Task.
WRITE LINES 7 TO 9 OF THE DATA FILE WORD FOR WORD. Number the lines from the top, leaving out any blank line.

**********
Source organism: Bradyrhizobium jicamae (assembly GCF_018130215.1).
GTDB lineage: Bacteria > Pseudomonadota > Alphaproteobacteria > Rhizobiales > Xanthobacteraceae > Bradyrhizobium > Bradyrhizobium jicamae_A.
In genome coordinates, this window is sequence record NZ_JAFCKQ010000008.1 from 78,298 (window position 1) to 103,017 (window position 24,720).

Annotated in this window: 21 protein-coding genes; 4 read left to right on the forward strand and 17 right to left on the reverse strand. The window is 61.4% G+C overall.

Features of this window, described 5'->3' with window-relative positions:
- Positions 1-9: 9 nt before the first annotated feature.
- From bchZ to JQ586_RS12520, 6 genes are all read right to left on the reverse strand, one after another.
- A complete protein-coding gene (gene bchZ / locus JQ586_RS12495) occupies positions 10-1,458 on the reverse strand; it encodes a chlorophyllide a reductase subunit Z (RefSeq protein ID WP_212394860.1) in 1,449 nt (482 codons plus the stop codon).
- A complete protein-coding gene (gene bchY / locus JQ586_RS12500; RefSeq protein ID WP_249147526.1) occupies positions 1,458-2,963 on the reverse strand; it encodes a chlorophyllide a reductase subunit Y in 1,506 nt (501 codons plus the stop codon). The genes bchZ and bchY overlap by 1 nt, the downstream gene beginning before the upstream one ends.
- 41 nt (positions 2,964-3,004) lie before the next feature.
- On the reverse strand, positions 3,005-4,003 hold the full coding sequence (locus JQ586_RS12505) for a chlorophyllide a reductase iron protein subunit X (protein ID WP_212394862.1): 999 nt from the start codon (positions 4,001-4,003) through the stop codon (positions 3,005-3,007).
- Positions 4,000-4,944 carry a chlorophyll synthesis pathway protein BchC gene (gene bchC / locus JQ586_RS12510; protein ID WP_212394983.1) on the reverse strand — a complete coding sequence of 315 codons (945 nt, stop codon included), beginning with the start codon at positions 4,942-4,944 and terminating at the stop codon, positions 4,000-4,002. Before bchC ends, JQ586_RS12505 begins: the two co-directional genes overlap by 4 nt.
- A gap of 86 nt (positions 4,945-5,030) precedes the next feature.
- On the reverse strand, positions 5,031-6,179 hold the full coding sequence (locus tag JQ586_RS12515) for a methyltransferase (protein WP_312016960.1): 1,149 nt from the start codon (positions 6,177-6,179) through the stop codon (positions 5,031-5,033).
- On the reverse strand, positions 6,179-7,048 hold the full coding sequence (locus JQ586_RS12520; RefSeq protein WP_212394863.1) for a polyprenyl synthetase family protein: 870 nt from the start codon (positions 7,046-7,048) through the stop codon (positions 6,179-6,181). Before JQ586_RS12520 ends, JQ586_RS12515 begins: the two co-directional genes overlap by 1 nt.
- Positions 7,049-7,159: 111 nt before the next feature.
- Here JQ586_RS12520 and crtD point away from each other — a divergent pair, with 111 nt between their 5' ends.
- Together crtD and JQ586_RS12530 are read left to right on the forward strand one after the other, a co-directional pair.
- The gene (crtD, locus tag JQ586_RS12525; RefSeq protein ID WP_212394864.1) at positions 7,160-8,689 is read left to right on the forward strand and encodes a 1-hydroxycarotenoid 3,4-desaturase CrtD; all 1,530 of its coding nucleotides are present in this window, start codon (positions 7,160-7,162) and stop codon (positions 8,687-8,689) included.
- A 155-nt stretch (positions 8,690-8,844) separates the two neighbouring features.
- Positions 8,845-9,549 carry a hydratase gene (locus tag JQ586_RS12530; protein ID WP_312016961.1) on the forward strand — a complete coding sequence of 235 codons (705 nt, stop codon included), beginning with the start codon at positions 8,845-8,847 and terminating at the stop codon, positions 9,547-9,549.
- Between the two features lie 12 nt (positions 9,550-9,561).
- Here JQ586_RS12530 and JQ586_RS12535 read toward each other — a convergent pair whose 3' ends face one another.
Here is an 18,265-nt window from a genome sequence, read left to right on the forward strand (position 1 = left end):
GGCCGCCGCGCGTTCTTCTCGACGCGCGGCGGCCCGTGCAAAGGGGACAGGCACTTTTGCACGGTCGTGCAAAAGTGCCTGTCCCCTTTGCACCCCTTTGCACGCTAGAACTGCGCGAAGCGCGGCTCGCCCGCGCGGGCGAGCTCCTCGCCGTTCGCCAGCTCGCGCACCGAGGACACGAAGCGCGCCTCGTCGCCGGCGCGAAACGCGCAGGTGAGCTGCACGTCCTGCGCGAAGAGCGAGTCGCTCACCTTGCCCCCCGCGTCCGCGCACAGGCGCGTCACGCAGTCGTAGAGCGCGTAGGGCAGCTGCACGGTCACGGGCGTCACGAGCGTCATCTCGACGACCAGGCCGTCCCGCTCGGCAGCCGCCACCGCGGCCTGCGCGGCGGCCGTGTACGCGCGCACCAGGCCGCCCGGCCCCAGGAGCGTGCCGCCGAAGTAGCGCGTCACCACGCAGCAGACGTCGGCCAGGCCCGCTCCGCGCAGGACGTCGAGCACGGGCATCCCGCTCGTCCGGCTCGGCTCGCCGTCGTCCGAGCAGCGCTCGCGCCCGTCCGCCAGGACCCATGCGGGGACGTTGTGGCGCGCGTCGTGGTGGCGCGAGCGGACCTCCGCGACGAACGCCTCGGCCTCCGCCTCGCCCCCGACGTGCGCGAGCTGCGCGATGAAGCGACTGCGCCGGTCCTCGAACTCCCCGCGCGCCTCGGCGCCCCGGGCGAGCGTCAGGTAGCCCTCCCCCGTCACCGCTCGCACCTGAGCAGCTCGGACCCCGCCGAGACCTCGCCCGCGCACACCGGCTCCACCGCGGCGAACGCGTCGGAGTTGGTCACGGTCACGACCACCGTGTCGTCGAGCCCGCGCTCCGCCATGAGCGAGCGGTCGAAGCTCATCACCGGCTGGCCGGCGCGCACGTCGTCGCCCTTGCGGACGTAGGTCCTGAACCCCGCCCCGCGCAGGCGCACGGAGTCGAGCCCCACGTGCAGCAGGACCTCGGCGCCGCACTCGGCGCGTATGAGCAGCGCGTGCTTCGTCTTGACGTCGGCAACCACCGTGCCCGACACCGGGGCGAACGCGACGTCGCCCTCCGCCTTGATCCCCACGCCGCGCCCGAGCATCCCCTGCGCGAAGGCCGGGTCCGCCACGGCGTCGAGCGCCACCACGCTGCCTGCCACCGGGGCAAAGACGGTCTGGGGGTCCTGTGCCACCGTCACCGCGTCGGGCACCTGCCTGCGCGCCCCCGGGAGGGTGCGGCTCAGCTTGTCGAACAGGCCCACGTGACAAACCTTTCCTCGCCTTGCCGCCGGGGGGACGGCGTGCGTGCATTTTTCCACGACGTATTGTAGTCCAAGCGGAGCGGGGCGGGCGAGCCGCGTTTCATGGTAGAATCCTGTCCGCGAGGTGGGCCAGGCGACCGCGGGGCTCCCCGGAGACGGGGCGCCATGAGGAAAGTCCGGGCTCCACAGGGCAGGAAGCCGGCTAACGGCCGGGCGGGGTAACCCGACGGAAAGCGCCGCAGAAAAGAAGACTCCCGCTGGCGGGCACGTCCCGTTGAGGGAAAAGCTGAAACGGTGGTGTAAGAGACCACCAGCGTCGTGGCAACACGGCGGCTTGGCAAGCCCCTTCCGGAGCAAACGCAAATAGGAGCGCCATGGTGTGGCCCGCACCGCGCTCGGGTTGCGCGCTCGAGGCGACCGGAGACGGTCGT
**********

- From bchZ to JQ586_RS12520, 6 genes are all read right to left on the reverse strand, one after another.
- A complete protein-coding gene (gene bchZ / locus JQ586_RS12495) occupies positions 10-1,458 on the reverse strand; it encodes a chlorophyllide a reductase subunit Z (RefSeq protein ID WP_212394860.1) in 1,449 nt (482 codons plus the stop codon).
- A complete protein-coding gene (gene bchY / locus JQ586_RS12500; RefSeq protein ID WP_249147526.1) occupies positions 1,458-2,963 on the reverse strand; it encodes a chlorophyllide a reductase subunit Y in 1,506 nt (501 codons plus the stop codon). The genes bchZ and bchY overlap by 1 nt, the downstream gene beginning before the upstream one ends.